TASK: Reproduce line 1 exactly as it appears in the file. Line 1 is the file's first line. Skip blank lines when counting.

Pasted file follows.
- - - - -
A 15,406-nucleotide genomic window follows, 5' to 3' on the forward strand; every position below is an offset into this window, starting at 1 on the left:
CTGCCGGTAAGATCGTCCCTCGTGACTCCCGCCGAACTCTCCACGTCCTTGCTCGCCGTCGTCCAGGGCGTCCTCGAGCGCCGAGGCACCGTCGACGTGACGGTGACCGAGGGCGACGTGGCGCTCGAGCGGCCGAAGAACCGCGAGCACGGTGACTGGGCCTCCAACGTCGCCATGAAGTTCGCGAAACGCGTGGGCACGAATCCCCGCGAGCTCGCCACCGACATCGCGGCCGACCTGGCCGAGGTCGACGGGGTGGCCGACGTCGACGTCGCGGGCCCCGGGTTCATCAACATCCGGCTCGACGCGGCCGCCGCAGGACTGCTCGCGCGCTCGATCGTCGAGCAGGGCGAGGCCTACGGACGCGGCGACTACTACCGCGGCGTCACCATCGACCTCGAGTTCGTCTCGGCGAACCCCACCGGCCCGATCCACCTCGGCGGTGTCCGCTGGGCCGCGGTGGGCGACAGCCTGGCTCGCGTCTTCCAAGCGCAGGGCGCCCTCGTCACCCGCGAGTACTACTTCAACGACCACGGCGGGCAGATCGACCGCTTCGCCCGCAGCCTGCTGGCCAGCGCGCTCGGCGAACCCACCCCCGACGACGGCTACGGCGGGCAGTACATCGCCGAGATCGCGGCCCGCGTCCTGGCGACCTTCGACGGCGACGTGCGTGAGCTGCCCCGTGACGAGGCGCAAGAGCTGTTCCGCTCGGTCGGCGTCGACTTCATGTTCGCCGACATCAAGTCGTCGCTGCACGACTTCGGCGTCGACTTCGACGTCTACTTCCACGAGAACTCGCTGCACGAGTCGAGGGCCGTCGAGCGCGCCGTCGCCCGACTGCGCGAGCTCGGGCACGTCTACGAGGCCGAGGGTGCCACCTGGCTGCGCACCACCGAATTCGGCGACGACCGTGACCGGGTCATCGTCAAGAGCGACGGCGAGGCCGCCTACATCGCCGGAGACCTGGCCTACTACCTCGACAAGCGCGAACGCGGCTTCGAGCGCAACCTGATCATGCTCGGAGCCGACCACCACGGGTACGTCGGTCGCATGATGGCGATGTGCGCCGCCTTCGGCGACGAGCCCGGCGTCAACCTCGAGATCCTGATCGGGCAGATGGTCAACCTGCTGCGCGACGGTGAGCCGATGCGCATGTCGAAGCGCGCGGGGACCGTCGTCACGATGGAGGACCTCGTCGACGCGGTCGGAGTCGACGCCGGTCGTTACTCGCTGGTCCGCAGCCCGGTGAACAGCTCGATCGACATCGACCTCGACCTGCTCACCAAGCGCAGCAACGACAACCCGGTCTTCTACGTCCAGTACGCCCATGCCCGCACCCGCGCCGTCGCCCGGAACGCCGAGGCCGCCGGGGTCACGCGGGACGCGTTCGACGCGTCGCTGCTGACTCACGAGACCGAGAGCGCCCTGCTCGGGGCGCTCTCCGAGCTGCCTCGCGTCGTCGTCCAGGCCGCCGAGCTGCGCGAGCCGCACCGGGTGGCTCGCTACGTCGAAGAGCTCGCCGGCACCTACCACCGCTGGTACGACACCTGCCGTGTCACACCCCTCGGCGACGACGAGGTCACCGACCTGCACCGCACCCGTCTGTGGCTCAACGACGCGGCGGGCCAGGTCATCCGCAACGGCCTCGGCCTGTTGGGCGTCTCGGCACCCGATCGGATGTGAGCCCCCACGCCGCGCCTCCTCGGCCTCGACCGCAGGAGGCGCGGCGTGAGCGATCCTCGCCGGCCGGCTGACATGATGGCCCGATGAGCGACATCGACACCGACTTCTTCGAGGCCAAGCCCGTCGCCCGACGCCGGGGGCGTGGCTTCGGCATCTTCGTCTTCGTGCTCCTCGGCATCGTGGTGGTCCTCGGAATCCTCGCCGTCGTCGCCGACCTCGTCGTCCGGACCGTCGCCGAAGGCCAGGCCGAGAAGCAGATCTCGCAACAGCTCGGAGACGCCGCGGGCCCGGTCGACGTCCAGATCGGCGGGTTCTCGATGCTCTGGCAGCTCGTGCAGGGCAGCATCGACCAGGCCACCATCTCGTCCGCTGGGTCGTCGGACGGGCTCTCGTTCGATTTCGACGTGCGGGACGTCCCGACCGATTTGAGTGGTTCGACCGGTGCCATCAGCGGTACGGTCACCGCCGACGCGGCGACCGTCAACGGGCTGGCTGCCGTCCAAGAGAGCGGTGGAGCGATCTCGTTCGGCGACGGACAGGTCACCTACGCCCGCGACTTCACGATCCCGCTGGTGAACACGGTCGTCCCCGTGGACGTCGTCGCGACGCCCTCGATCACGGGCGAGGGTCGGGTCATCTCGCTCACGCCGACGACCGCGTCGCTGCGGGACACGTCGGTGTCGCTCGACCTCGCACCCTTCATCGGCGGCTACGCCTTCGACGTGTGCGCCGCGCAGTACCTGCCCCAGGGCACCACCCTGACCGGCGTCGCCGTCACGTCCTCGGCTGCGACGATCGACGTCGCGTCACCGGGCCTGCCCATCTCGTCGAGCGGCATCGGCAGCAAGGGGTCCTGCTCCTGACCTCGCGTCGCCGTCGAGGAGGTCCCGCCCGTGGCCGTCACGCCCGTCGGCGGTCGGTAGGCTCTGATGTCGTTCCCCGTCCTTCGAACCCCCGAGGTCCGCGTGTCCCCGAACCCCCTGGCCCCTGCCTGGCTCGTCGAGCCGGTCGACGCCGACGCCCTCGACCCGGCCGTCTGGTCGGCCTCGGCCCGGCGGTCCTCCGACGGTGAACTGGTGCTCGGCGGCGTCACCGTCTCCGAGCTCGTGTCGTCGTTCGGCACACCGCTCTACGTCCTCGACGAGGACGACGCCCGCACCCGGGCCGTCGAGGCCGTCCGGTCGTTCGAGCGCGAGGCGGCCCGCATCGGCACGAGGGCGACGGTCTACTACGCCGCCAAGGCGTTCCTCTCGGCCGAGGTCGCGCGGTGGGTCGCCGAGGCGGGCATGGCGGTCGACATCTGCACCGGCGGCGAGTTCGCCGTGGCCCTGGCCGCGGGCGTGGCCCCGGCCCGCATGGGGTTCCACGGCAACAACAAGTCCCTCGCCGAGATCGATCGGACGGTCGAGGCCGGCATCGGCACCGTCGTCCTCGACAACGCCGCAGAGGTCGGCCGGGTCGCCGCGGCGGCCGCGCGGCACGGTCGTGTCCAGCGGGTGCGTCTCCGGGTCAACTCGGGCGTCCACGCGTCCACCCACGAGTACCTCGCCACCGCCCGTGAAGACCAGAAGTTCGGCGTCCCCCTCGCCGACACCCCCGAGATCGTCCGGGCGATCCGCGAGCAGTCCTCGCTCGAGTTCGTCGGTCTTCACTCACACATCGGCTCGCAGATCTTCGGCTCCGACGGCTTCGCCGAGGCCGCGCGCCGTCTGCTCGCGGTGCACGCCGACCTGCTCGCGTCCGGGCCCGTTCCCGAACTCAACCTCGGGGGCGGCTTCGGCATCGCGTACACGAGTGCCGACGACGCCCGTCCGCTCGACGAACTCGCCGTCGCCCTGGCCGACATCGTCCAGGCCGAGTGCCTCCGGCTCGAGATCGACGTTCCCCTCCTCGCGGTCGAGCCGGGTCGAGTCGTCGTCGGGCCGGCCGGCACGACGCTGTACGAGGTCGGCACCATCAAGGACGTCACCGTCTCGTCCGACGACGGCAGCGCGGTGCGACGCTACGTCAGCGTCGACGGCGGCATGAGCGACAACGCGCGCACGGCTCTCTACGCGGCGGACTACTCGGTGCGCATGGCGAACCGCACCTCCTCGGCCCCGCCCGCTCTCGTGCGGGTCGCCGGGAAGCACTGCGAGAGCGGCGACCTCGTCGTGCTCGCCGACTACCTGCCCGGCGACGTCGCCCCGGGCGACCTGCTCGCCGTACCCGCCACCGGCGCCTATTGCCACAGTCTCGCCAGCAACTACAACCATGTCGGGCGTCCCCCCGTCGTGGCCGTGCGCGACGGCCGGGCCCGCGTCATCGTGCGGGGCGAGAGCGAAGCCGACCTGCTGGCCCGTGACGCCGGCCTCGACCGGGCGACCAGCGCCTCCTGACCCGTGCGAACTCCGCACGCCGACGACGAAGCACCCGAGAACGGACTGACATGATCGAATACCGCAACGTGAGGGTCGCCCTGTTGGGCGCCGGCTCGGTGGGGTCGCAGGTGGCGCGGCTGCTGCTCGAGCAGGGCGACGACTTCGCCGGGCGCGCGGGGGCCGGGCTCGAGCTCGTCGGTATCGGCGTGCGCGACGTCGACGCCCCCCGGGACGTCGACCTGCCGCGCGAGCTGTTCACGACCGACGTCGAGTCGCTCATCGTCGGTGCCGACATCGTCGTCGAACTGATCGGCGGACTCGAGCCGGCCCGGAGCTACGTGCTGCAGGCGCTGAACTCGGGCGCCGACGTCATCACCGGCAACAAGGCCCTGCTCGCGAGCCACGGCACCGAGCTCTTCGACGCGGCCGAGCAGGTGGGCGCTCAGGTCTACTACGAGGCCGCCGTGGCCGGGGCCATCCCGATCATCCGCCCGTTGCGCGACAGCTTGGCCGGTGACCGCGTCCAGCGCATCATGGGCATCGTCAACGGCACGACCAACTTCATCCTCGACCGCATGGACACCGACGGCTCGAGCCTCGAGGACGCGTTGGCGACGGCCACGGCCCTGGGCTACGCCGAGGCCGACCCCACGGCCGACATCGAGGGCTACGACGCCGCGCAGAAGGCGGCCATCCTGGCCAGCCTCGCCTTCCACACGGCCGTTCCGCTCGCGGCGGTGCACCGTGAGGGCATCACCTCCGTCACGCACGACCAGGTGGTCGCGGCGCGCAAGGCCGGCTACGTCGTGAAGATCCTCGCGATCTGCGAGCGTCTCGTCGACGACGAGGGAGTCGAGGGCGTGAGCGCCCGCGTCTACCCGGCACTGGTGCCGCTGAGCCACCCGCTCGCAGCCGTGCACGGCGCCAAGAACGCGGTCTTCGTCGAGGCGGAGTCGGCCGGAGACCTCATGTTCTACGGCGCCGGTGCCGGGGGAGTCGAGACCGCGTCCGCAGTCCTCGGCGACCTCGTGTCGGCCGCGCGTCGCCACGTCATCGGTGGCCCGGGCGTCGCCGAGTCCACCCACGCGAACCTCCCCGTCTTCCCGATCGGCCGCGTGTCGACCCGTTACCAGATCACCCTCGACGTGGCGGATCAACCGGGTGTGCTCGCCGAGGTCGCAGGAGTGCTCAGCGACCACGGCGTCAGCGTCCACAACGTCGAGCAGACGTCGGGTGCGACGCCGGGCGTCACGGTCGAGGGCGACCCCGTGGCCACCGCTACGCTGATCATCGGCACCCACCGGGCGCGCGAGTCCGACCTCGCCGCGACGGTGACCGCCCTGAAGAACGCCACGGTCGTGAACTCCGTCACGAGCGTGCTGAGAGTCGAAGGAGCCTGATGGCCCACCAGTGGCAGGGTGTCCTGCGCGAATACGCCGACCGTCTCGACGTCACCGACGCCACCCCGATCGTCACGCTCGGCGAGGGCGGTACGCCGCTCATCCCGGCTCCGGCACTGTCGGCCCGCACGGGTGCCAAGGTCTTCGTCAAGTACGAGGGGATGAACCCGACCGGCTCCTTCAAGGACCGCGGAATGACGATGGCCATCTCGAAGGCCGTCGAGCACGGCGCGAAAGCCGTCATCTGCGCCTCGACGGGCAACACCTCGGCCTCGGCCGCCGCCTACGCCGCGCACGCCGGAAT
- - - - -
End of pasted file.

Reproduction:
A 15,406-nucleotide genomic window follows, 5' to 3' on the forward strand; every position below is an offset into this window, starting at 1 on the left: